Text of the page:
"THE SHIP OLYMPUS, Captain Wilson, having been detained by adverse winds left the river on Tuesday morning, the 4th instant, having on board in the company of the Saints, 245 souls, under the presidency of Elder William Howell. Among the number of passengers in this company, we would mention the names of Elders William Henshaw, who first preached the gospel of the last dispensation in South Wales; Thomas Smith, late of Northampton, in the Bedfordshire Conference; and Thomas Bradshaw of Woolwich, in the London Conference. These brethren have made an extensive acquaintance with the Saints of different conferences in this nation, and very many will cherish their memories with gratitude, for having been the means of opening their eyes to an understanding of the truth. The joy and comfort which prevailed in the midst of the company on shipboard during their detention, became proverbial in the town. May they have as cheerful times during their entire passage.
With the departure of the Olympus, closes our emigration season, as it is not deemed prudent to send out companies to New Orleans after about the first of March, until the first of September, on account of the sickness of that climate during the summer season."
MS 13:6 (Mar 15, 1851), p.88
"FIFTY-FIFTH COMPANY. -- Olympus, 245 souls. Tuesday morning March 4th, 1851, the ship Olympus sailed from Liverpool, having on board a company of Saints numbering two hundred and forty-five souls, under the presidency of Elder William Howell, the man who first introduced the fullness of the gospel in South Wales and subsequently in France. His counselors were Thomas Bradshaw, Thomas Smith, J. Lindsay and W. Henshaw.
Besides the Saints there were about sixty other passengers on board. The ship should have sailed several days before, but was prevented by adverse winds. . . .
. . . Elder William Howell, in continuing his narrative of the voyage, says that the morning and evening prayer meetings were held on deck; also the preaching services, at which five or six of the brethren usually would deliver short interesting addresses; the spiritual gifts were often enjoyed by the Saints, such as prophecy, speaking in tongues and interpretation of tongues, besides the healing of the sick, the casting out of evil spirit, etc. The daily prayer meetings were held at ten o'clock in the morning, and at nine o'clock in the evening. Day schools were also held for the children of both Saints and fellow passengers, at which the rudiments of the English and French languages were taught, as well as other branches of learning; at five o'clock in the evening lectures were given, at which the congregation would sit around the lecturer, on the deck floor; the subjects treated upon were various, including astronomy, geography, agricultural improvements, etc.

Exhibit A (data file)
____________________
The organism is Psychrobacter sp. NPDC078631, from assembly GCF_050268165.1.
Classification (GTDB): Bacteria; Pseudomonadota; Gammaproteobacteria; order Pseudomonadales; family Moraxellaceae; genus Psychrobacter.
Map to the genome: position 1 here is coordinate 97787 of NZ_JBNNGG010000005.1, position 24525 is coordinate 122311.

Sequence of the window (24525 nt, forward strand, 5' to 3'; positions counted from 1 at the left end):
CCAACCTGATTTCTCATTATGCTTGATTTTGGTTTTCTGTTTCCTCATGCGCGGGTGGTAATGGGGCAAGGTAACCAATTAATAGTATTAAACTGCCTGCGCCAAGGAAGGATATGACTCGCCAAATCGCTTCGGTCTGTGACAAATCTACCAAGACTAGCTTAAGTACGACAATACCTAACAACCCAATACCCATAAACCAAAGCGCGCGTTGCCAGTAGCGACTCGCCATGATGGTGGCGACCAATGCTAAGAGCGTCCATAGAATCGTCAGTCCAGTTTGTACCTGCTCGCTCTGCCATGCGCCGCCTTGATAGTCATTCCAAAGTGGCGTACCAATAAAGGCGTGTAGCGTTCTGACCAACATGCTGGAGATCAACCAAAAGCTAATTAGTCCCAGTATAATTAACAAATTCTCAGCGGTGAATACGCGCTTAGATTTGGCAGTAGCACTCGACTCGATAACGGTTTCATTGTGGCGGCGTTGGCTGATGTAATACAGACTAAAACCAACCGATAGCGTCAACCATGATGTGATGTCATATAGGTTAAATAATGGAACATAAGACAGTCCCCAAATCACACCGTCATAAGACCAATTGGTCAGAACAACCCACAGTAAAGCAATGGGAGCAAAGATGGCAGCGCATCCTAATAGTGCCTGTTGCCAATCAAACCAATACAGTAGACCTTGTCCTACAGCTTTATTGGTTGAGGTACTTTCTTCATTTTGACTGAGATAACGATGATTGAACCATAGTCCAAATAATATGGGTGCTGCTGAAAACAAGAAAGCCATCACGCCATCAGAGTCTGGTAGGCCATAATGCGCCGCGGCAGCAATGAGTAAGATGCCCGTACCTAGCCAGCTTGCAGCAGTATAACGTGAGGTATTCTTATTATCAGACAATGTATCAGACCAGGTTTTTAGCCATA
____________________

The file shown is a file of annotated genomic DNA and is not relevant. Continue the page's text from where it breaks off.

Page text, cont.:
The provisions and water served out on board were good, and the cooking was carried on in the gallery by three of the brethren, who worked in turns of four hours each.
During the voyage two infants died, and one child was born.
From New Orleans this company of British Saints continued the journey to St. Louis, Missouri, on the streamer Atlantic.
In the Organ and Reville, a Republican newspaper published at St. Louis, of May 9th, 1851, the following notice appears:
'The steamer Atlantic arrived yesterday morning from New Orleans, having on board two hundred and forty "Mormon" emigrants. This company sailed from Liverpool on the ship Olympus. * * * Part of those who arrived on the Atlantic were detained on the quarantine on account of a man being sick of what was supposed to be cholera.'
Like the emigrants who had arrived in previous companies, part of the Saints who had crossed the Atlantic in the Olympus, stopped temporarily at St. Louis, while others continued the journey to the Bluffs on the steamer Statesman, together with a company of New England Saints, and also a number from the St. Louis conference, including Alexander Robbins, who had presided over the same.
In the Frontier Guardian of May 30th, 1851, the following notice was published:
'The steamer Statesman, from St. Louis, thirteen days out, arrived at Kanesville landing on Tuesday, the twentieth (May), having on board a company of Saints, under the care of Alexander Robbins, late president of the St. Louis Conference. Among the number of passengers were President Orson Pratt from the British Isles, his lady and family, en route for the Valley, in good health and spirits, * * * Elder James McGaw, one of our missionaries from Texas, and our celebrated French missionary, William Howell and family, who was so successful in making converts crossing the Atlantic on board the ship Olympus, while on the way from Liverpool to New Orleans. We are informed that there were only fifty-two passengers on board the Olympus, who did not belong to the Church, with the exception of the captain and crew, and out of that number fifty were baptized into the Church before they arrived at New Orleans; and no less singular is a circumstance that occurred on the Statesman. After her arrival here her cooks and deck hands left her, preferring rather to be teamsters across the plains for "Mormons" and have their society in fair Utah, than remain any longer as cooks and deck hands on the muddy waters of the Missouri.'"
Cont., 13:8 (June 1892), pp.344-45, 349-50
"Tues. 4. [Mar 1851] -- The ship Olympus sailed from Liverpool, England, with 254 Saints, bound for Utah, under the direction of William Howell. Some fifty non-Mormon passengers were converted and baptized on the voyage to New Orleans, where the company arrived about April 27th."